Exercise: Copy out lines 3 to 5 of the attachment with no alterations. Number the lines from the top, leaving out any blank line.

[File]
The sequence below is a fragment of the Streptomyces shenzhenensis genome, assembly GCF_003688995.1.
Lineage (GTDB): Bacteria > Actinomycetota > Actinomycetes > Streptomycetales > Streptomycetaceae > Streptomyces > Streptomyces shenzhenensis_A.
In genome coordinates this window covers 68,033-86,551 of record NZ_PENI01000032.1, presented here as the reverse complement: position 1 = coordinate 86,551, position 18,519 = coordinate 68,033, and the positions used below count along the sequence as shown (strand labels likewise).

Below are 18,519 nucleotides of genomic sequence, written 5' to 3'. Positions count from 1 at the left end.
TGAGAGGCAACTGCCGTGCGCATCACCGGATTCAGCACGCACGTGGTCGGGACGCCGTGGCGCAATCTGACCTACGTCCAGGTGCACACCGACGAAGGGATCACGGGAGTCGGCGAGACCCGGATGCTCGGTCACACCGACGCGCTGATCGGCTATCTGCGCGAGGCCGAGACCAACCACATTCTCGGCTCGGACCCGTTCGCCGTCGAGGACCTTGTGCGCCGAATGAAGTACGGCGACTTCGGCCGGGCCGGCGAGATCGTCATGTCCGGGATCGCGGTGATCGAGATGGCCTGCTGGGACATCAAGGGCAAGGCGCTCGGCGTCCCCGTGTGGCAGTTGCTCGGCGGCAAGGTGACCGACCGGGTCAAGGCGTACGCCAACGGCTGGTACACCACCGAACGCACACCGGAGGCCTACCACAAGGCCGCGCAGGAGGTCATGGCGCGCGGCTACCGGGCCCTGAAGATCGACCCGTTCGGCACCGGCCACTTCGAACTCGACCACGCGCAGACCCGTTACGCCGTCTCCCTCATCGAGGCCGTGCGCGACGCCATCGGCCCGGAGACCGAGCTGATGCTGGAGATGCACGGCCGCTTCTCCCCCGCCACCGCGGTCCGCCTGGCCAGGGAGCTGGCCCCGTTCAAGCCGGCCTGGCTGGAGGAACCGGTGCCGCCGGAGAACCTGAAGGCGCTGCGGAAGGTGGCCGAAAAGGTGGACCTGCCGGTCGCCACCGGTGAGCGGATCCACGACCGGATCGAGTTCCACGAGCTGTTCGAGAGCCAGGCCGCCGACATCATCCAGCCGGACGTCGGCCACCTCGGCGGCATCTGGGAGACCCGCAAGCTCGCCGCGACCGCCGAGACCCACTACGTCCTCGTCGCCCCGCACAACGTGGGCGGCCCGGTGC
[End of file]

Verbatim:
In genome coordinates this window covers 68,033-86,551 of record NZ_PENI01000032.1, presented here as the reverse complement: position 1 = coordinate 86,551, position 18,519 = coordinate 68,033, and the positions used below count along the sequence as shown (strand labels likewise).

Below are 18,519 nucleotides of genomic sequence, written 5' to 3'. Positions count from 1 at the left end.
TGAGAGGCAACTGCCGTGCGCATCACCGGATTCAGCACGCACGTGGTCGGGACGCCGTGGCGCAATCTGACCTACGTCCAGGTGCACACCGACGAAGGGATCACGGGAGTCGGCGAGACCCGGATGCTCGGTCACACCGACGCGCTGATCGGCTATCTGCGCGAGGCCGAGACCAACCACATTCTCGGCTCGGACCCGTTCGCCGTCGAGGACCTTGTGCGCCGAATGAAGTACGGCGACTTCGGCCGGGCCGGCGAGATCGTCATGTCCGGGATCGCGGTGATCGAGATGGCCTGCTGGGACATCAAGGGCAAGGCGCTCGGCGTCCCCGTGTGGCAGTTGCTCGGCGGCAAGGTGACCGACCGGGTCAAGGCGTACGCCAACGGCTGGTACACCACCGAACGCACACCGGAGGCCTACCACAAGGCCGCGCAGGAGGTCATGGCGCGCGGCTACCGGGCCCTGAAGATCGACCCGTTCGGCACCGGCCACTTCGAACTCGACCACGCGCAGACCCGTTACGCCGTCTCCCTCATCGAGGCCGTGCGCGACGCCATCGGCCCGGAGACCGAGCTGATGCTGGAGATGCACGGCCGCTTCTCCCCCGCCACCGCGGTCCGCCTGGCCAGGGAGCTGGCCCCGTTCAAGCCGGCCTGGCTGGAGGAACCGGTGCCGCCGGAGAACCTGAAGGCGCTGCGGAAGGTGGCCGAAAAGGTGGACCTGCCGGTCGCCACCGGTGAGCGGATCCACGACCGGATCGAGTTCCACGAGCTGTTCGAGAGCCAGGCCGCCGACATCATCCAGCCGGACGTCGGCCACCTCGGCGGCATCTGGGAGACCCGCAAGCTCGCCGCGACCGCCGAGACCCACTACGTCCTCGTCGCCCCGCACAACGTGGGCGGCCCGGTGC